Luc Van Meervelt, Coordinator of the IUCr Crystal-growing competition for schoolchildren


The IYCr team asked the winners of the 2014 crystal-growing competition for schoolchildren how they had heard about the competition and how they would like to learn more about crystallography-based topics at school. Here are some of their replies:

I heard about the competition on the website and as I had been growing crystals for over 5 years I thought that it would be good to enter. I have been inspired to grow bigger Alum crystals but in saying that I want to learn how the study of crystallography can be used to make more effective medicine, better tasting food and more. I love growing crystals.

Sam Gorrie, St Andrew's School, Walkerville, SA, Australia

We heard about the competition through known contacts at the Indian Institute of Science (IISc) in Bangalore. We hope to learn more about crystallography-based topics through your website and hands-on working in IISc. It was a great learning experience and a very interesting and challenging project for both of us.

Aditya Bhargava and Arundhati S., Sharada Vidyanikethana Public School, Mangalore, India

We heard about the IYCr2014 worldwide crystal-growing competition through the Assistant Principal of Holy Family Primary School. She was made aware of the local state competition by the organiser, Dr Ashraf Ghanem (University of Canberra - Royal Australian Chemical Institute). Dr Ghanem organises the local competition and invited the winners to submit their reports to the IYCr2014 website. It would be nice to have lectures given by experts in the field, even short internet-based presentations where schools can log in from all around the world. These could be provided in real time or afterwards as a YouTube video. We thought maybe a series of weekly or monthly lectures introducing the topic of crystallography with basic details and some experiments that would, over a period of time, delve further into the wonderful world of crystallography. These videos would have to be carefully tailored for the appropriate age group.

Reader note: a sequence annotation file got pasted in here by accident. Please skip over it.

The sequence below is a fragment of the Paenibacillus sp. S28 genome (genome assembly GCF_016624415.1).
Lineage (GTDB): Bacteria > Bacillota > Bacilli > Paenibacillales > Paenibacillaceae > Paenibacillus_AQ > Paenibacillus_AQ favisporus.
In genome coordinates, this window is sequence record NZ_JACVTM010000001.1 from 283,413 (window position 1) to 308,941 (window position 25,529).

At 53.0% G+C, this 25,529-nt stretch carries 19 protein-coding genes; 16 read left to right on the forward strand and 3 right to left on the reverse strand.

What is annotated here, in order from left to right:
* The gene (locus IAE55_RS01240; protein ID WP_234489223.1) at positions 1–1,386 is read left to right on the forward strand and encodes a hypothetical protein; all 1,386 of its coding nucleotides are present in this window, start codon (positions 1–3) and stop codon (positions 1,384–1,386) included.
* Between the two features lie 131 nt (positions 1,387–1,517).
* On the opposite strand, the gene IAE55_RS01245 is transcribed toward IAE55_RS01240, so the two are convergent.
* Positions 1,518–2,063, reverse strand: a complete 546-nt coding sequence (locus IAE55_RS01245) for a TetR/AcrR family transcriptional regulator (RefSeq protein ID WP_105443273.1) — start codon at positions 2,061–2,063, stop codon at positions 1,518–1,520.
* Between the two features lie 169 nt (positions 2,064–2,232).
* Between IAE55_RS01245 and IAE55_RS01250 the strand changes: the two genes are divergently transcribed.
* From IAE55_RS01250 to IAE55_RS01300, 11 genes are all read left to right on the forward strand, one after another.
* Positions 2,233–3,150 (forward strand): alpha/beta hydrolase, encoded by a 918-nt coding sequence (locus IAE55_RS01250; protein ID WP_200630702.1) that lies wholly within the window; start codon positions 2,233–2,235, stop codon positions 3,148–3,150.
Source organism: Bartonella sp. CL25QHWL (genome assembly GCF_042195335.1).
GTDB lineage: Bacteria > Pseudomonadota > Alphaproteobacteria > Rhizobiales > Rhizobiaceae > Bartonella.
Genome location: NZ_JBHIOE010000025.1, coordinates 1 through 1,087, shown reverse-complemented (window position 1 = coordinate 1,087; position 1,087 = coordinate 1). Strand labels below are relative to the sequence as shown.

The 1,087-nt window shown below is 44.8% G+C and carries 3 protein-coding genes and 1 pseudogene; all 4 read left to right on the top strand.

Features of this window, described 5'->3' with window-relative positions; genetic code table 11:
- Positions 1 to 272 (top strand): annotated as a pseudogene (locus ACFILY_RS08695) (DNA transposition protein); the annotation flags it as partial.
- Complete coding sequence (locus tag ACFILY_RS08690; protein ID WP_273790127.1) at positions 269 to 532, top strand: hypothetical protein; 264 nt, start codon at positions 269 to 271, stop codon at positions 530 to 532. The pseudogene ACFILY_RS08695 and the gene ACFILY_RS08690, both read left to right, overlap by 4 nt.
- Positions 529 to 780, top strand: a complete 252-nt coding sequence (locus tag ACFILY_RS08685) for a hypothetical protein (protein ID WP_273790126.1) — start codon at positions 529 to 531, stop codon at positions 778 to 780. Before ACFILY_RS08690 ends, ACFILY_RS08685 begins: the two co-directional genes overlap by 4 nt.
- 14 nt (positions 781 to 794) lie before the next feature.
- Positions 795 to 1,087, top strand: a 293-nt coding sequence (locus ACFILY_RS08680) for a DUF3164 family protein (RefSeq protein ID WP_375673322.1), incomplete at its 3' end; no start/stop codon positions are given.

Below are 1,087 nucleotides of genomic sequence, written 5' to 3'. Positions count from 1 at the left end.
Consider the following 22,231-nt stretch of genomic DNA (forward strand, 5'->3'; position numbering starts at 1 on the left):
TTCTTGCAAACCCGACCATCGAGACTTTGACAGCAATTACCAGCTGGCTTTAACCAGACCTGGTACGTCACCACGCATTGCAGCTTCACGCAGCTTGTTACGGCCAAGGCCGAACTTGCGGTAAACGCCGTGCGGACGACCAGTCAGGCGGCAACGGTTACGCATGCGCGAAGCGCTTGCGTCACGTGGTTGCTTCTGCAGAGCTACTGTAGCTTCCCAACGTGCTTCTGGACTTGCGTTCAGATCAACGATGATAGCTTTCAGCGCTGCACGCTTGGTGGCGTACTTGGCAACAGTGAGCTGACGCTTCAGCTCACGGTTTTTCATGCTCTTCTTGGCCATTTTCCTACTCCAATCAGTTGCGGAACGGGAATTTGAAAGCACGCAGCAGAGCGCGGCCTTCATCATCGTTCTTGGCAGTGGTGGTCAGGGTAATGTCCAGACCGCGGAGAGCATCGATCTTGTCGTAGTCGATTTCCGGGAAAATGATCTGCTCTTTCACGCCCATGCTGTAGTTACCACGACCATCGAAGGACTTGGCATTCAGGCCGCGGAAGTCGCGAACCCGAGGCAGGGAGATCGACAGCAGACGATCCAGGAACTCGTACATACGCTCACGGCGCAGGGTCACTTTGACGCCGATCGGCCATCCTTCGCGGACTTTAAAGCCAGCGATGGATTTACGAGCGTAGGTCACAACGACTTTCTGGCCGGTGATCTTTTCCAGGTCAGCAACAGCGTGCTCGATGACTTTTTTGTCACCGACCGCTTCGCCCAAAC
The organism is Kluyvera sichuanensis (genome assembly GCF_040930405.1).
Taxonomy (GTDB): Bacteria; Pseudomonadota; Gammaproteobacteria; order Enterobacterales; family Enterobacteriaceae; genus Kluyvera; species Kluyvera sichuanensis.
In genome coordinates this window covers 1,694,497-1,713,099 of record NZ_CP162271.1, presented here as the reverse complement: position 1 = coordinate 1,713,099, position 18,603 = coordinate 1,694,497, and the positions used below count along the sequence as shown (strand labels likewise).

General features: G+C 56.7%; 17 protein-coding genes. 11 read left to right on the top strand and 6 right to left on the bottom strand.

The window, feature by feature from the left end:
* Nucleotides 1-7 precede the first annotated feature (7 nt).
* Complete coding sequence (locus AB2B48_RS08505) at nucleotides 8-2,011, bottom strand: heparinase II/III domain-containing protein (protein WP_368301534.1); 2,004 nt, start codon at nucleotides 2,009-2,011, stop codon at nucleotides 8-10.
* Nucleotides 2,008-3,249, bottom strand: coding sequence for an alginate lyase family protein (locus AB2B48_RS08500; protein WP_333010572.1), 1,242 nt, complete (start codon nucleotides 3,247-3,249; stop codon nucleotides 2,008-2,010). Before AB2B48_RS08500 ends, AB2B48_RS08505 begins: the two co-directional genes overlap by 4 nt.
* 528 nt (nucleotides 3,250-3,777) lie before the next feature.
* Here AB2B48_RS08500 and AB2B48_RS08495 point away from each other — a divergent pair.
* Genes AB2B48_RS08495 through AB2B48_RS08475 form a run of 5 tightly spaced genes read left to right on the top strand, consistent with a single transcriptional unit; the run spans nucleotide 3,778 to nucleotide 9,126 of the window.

Benjamin and Aidan Rothenfluh, Holy Family Primary School, Gowrie, ACT, Australia

I am very much interested in participating in the competition this time around also, as it was great fun and an excellent learning experience for me. I have informed many of my friends who are interested. I heard about the crystal-growing competition when I was browsing the Internet for some interesting science project ideas. I saw the competition introductory video and found it very interesting. Then, as I learnt more about crystals I found it quite fascinating and decided to participate in the competition. I learnt a lot during the research on crystals and uses of crystallography during last year's competition. I learnt how crystallography underpins all sciences from biology and genetics to structural, IT and automobile engineering. At school, I would love to experiment to see how the structure of matter and arrangement of atoms changes the core properties of the materials. I would like to learn how crystallography is helping develop new drugs. As I am in middle school exploring various avenues for my future career, learning about crystallography has opened new horizons of opportunities and unlimited possibilities.

Prerana Pai, Delhi Private School, Sharjah, United Arab Emirates